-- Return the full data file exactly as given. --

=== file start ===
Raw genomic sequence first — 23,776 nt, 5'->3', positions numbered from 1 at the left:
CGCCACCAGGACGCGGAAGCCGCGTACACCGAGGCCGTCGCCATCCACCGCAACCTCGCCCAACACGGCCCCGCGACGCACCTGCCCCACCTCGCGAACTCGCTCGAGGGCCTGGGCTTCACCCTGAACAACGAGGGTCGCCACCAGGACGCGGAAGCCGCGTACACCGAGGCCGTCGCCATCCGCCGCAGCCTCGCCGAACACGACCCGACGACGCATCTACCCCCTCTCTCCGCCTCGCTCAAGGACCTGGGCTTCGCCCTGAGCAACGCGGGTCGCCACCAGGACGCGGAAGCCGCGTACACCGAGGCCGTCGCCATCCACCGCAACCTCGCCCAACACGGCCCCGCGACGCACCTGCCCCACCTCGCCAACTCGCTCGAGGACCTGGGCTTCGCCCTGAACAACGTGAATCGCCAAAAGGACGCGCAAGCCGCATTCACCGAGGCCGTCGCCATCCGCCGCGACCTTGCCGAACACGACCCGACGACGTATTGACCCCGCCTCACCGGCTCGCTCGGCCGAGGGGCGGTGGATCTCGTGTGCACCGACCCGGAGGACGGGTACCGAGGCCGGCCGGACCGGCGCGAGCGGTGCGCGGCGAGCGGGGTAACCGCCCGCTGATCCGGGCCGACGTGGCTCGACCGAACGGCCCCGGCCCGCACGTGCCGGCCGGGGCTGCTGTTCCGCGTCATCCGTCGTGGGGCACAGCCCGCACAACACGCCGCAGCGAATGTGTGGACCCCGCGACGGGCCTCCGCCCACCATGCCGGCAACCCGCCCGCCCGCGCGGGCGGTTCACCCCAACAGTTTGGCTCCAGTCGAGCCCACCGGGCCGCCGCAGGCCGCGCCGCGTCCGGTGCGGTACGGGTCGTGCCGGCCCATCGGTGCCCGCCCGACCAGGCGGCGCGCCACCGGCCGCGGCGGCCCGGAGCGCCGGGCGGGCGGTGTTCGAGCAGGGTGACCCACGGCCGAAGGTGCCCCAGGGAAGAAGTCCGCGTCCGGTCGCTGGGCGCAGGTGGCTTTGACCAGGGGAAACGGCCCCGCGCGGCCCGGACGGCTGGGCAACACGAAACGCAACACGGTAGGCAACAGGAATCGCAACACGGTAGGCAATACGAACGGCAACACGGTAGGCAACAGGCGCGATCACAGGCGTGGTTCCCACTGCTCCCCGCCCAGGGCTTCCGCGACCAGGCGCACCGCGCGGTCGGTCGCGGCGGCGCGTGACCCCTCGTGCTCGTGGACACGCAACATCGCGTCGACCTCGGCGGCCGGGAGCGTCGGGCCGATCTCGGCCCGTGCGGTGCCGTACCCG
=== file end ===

Raw genomic sequence first — 23,776 nt, 5'->3', positions numbered from 1 at the left:
CGCCACCAGGACGCGGAAGCCGCGTACACCGAGGCCGTCGCCATCCACCGCAACCTCGCCCAACACGGCCCCGCGACGCACCTGCCCCACCTCGCGAACTCGCTCGAGGGCCTGGGCTTCACCCTGAACAACGAGGGTCGCCACCAGGACGCGGAAGCCGCGTACACCGAGGCCGTCGCCATCCGCCGCAGCCTCGCCGAACACGACCCGACGACGCATCTACCCCCTCTCTCCGCCTCGCTCAAGGACCTGGGCTTCGCCCTGAGCAACGCGGGTCGCCACCAGGACGCGGAAGCCGCGTACACCGAGGCCGTCGCCATCCACCGCAACCTCGCCCAACACGGCCCCGCGACGCACCTGCCCCACCTCGCCAACTCGCTCGAGGACCTGGGCTTCGCCCTGAACAACGTGAATCGCCAAAAGGACGCGCAAGCCGCATTCACCGAGGCCGTCGCCATCCGCCGCGACCTTGCCGAACACGACCCGACGACGTATTGACCCCGCCTCACCGGCTCGCTCGGCCGAGGGGCGGTGGATCTCGTGTGCACCGACCCGGAGGACGGGTACCGAGGCCGGCCGGACCGGCGCGAGCGGTGCGCGGCGAGCGGGGTAACCGCCCGCTGATCCGGGCCGACGTGGCTCGACCGAACGGCCCCGGCCCGCACGTGCCGGCCGGGGCTGCTGTTCCGCGTCATCCGTCGTGGGGCACAGCCCGCACAACACGCCGCAGCGAATGTGTGGACCCCGCGACGGGCCTCCGCCCACCATGCCGGCAACCCGCCCGCCCGCGCGGGCGGTTCACCCCAACAGTTTGGCTCCAGTCGAGCCCACCGGGCCGCCGCAGGCCGCGCCGCGTCCGGTGCGGTACGGGTCGTGCCGGCCCATCGGTGCCCGCCCGACCAGGCGGCGCGCCACCGGCCGCGGCGGCCCGGAGCGCCGGGCGGGCGGTGTTCGAGCAGGGTGACCCACGGCCGAAGGTGCCCCAGGGAAGAAGTCCGCGTCCGGTCGCTGGGCGCAGGTGGCTTTGACCAGGGGAAACGGCCCCGCGCGGCCCGGACGGCTGGGCAACACGAAACGCAACACGGTAGGCAACAGGAATCGCAACACGGTAGGCAATACGAACGGCAACACGGTAGGCAACAGGCGCGATCACAGGCGTGGTTCCCACTGCTCCCCGCCCAGGGCTTCCGCGACCAGGCGCACCGCGCGGTCGGTCGCGGCGGCGCGTGACCCCTCGTGCTCGTGGACACGCAACATCGCGTCGACCTCGGCGGCCGGGAGCGTCGGGCCGATCTCGGCCCGTGCGGTGCCGTACCCG